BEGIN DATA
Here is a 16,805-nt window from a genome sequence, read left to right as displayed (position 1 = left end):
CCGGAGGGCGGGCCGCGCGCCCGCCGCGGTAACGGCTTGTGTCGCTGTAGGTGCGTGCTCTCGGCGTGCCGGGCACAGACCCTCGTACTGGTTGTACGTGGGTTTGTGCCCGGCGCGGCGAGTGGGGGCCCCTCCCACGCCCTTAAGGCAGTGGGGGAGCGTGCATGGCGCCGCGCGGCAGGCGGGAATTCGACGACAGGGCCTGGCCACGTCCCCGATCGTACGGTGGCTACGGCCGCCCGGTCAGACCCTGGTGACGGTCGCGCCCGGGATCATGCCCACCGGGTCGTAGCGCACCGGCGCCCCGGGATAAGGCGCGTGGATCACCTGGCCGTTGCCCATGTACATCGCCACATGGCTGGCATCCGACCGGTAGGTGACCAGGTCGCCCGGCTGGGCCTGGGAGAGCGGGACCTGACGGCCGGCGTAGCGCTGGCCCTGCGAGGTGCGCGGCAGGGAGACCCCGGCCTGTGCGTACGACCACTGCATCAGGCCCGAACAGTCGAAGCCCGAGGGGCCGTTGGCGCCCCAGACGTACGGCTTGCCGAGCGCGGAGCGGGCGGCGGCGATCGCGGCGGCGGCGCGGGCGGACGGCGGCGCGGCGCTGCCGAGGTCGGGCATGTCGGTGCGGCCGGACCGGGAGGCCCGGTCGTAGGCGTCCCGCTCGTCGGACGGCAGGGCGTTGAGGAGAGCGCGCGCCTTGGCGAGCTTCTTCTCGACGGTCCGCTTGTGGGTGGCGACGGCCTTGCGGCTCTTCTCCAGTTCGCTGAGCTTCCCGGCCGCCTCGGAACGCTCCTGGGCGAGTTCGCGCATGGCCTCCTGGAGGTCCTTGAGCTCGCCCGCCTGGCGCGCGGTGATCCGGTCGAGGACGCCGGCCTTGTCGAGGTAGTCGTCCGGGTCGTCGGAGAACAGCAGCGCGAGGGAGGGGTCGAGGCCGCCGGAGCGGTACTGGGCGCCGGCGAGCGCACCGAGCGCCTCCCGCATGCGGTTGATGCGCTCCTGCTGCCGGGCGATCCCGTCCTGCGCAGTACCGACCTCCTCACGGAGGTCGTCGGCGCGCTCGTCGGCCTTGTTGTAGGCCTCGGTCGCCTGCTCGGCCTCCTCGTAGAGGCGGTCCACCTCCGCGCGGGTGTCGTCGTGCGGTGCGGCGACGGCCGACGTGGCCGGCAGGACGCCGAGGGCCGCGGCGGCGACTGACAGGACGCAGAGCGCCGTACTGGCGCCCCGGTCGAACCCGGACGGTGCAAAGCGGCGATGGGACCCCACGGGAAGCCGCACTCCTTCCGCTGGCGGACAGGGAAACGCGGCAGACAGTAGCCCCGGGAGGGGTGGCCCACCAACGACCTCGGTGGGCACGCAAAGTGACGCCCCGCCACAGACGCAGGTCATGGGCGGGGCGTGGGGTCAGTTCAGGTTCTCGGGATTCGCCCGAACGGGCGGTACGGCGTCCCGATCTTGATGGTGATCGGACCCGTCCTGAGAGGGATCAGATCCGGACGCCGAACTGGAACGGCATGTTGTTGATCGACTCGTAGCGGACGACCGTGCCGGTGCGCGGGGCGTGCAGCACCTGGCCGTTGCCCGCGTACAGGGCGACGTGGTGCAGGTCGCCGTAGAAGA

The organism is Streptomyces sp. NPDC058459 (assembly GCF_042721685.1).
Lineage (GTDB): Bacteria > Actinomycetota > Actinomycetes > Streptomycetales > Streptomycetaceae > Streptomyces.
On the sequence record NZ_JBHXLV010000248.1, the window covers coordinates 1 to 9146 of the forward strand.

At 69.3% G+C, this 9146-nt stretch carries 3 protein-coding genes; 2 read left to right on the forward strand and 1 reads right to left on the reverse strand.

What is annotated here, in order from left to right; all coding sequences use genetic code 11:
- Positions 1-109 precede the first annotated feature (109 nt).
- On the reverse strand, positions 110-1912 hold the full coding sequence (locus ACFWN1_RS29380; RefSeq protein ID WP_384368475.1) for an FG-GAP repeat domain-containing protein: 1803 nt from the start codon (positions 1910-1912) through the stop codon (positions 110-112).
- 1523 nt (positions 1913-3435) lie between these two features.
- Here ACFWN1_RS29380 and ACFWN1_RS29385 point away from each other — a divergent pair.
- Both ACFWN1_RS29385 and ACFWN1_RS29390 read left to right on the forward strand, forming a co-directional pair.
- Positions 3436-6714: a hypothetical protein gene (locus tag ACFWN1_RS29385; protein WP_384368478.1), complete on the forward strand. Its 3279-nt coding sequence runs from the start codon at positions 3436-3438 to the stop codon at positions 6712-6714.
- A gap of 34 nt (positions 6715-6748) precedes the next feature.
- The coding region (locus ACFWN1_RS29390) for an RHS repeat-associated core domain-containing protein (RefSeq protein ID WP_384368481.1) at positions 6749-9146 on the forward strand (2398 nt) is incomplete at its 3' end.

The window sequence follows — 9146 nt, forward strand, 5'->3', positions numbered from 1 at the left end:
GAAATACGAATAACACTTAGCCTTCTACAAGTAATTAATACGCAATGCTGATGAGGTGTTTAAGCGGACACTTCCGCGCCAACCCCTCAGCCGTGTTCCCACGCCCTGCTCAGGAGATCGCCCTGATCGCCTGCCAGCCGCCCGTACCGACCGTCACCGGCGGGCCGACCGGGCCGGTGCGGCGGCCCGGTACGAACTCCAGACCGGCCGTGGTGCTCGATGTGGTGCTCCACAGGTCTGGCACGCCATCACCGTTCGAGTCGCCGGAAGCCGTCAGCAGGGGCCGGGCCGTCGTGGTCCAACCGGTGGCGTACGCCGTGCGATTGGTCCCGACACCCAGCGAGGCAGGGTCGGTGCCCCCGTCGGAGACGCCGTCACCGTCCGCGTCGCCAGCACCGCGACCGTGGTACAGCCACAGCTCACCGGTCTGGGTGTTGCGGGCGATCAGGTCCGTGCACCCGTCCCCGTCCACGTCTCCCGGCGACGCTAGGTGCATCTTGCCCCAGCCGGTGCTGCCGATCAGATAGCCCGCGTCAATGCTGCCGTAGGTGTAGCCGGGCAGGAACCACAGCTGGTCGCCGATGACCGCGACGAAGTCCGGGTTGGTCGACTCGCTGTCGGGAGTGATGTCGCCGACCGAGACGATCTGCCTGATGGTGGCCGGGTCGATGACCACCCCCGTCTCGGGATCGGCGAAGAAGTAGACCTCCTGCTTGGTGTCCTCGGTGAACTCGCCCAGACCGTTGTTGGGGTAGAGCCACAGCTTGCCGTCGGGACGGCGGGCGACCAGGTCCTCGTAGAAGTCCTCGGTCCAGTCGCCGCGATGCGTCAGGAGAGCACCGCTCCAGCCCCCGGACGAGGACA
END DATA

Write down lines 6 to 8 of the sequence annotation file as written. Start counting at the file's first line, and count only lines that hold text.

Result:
At 69.3% G+C, this 9146-nt stretch carries 3 protein-coding genes; 2 read left to right on the forward strand and 1 reads right to left on the reverse strand.

What is annotated here, in order from left to right; all coding sequences use genetic code 11:
- Positions 1-109 precede the first annotated feature (109 nt).